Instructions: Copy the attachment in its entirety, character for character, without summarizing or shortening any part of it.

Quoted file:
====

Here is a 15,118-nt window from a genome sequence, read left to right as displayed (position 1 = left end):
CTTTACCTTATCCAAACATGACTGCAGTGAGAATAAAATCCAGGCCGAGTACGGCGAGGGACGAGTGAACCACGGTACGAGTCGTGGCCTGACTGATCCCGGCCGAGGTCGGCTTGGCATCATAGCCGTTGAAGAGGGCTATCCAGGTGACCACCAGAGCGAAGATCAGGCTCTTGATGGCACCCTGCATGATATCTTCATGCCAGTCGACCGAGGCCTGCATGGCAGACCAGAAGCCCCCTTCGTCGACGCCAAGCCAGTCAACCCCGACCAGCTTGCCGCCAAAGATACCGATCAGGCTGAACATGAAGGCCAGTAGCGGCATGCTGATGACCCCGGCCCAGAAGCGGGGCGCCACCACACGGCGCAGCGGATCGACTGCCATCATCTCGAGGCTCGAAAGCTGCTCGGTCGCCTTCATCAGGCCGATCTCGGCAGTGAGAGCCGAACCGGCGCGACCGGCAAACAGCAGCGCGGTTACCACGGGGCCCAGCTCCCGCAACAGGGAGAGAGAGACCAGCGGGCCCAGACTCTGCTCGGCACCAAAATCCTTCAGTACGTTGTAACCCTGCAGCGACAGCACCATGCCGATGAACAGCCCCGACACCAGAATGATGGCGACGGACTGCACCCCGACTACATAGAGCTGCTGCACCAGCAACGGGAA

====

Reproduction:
Here is a 15,118-nt window from a genome sequence, read left to right as displayed (position 1 = left end):
CTTTACCTTATCCAAACATGACTGCAGTGAGAATAAAATCCAGGCCGAGTACGGCGAGGGACGAGTGAACCACGGTACGAGTCGTGGCCTGACTGATCCCGGCCGAGGTCGGCTTGGCATCATAGCCGTTGAAGAGGGCTATCCAGGTGACCACCAGAGCGAAGATCAGGCTCTTGATGGCACCCTGCATGATATCTTCATGCCAGTCGACCGAGGCCTGCATGGCAGACCAGAAGCCCCCTTCGTCGACGCCAAGCCAGTCAACCCCGACCAGCTTGCCGCCAAAGATACCGATCAGGCTGAACATGAAGGCCAGTAGCGGCATGCTGATGACCCCGGCCCAGAAGCGGGGCGCCACCACACGGCGCAGCGGATCGACTGCCATCATCTCGAGGCTCGAAAGCTGCTCGGTCGCCTTCATCAGGCCGATCTCGGCAGTGAGAGCCGAACCGGCGCGACCGGCAAACAGCAGCGCGGTTACCACGGGGCCCAGCTCCCGCAACAGGGAGAGAGAGACCAGCGGGCCCAGACTCTGCTCGGCACCAAAATCCTTCAGTACGTTGTAACCCTGCAGCGACAGCACCATGCCGATGAACAGCCCCGACACCAGAATGATGGCGACGGACTGCACCCCGACTACATAGAGCTGCTGCACCAGCAACGGGAA